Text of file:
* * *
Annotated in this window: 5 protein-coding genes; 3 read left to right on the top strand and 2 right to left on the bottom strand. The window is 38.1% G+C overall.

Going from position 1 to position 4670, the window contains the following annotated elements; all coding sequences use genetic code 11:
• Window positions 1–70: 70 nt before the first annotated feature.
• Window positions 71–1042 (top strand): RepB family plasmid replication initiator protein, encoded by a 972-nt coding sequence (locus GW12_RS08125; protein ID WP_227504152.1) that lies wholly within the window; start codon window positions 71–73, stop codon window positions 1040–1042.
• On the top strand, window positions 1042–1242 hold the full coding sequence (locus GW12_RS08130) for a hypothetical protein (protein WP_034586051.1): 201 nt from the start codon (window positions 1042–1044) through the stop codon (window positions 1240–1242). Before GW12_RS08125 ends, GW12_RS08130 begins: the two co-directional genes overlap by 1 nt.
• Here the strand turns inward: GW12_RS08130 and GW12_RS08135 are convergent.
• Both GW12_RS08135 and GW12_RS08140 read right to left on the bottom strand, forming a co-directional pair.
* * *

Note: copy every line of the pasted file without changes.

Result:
Annotated in this window: 5 protein-coding genes; 3 read left to right on the top strand and 2 right to left on the bottom strand. The window is 38.1% G+C overall.

Going from position 1 to position 4670, the window contains the following annotated elements; all coding sequences use genetic code 11:
• Window positions 1–70: 70 nt before the first annotated feature.
• Window positions 71–1042 (top strand): RepB family plasmid replication initiator protein, encoded by a 972-nt coding sequence (locus GW12_RS08125; protein ID WP_227504152.1) that lies wholly within the window; start codon window positions 71–73, stop codon window positions 1040–1042.
• On the top strand, window positions 1042–1242 hold the full coding sequence (locus GW12_RS08130) for a hypothetical protein (protein WP_034586051.1): 201 nt from the start codon (window positions 1042–1044) through the stop codon (window positions 1240–1242). Before GW12_RS08125 ends, GW12_RS08130 begins: the two co-directional genes overlap by 1 nt.
• Here the strand turns inward: GW12_RS08130 and GW12_RS08135 are convergent.
• Both GW12_RS08135 and GW12_RS08140 read right to left on the bottom strand, forming a co-directional pair.